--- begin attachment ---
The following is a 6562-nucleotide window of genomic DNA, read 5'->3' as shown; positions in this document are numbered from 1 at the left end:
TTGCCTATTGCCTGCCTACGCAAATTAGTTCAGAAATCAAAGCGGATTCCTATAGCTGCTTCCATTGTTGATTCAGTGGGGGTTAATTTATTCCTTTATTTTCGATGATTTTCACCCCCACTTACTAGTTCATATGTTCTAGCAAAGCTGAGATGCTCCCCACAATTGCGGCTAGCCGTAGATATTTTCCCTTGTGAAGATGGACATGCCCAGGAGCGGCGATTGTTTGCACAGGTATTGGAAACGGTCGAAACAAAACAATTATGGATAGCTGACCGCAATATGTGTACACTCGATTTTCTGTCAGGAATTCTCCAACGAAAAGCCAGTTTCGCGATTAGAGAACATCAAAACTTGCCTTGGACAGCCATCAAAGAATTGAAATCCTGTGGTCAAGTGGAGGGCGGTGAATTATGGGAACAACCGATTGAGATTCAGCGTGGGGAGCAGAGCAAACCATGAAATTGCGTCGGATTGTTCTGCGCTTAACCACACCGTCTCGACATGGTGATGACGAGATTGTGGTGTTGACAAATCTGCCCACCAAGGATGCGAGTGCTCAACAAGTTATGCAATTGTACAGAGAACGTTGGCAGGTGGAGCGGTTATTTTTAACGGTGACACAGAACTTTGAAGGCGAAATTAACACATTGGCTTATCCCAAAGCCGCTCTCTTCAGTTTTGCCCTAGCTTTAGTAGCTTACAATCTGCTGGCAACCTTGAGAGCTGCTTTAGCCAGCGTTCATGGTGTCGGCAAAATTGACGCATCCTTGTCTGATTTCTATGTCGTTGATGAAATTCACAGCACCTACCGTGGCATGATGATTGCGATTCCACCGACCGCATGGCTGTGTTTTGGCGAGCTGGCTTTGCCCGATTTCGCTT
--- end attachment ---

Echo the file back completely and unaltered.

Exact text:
The following is a 6562-nucleotide window of genomic DNA, read 5'->3' as shown; positions in this document are numbered from 1 at the left end:
TTGCCTATTGCCTGCCTACGCAAATTAGTTCAGAAATCAAAGCGGATTCCTATAGCTGCTTCCATTGTTGATTCAGTGGGGGTTAATTTATTCCTTTATTTTCGATGATTTTCACCCCCACTTACTAGTTCATATGTTCTAGCAAAGCTGAGATGCTCCCCACAATTGCGGCTAGCCGTAGATATTTTCCCTTGTGAAGATGGACATGCCCAGGAGCGGCGATTGTTTGCACAGGTATTGGAAACGGTCGAAACAAAACAATTATGGATAGCTGACCGCAATATGTGTACACTCGATTTTCTGTCAGGAATTCTCCAACGAAAAGCCAGTTTCGCGATTAGAGAACATCAAAACTTGCCTTGGACAGCCATCAAAGAATTGAAATCCTGTGGTCAAGTGGAGGGCGGTGAATTATGGGAACAACCGATTGAGATTCAGCGTGGGGAGCAGAGCAAACCATGAAATTGCGTCGGATTGTTCTGCGCTTAACCACACCGTCTCGACATGGTGATGACGAGATTGTGGTGTTGACAAATCTGCCCACCAAGGATGCGAGTGCTCAACAAGTTATGCAATTGTACAGAGAACGTTGGCAGGTGGAGCGGTTATTTTTAACGGTGACACAGAACTTTGAAGGCGAAATTAACACATTGGCTTATCCCAAAGCCGCTCTCTTCAGTTTTGCCCTAGCTTTAGTAGCTTACAATCTGCTGGCAACCTTGAGAGCTGCTTTAGCCAGCGTTCATGGTGTCGGCAAAATTGACGCATCCTTGTCTGATTTCTATGTCGTTGATGAAATTCACAGCACCTACCGTGGCATGATGATTGCGATTCCACCGACCGCATGGCTGTGTTTTGGCGAGCTGGCTTTGCCCGATTTCGCTT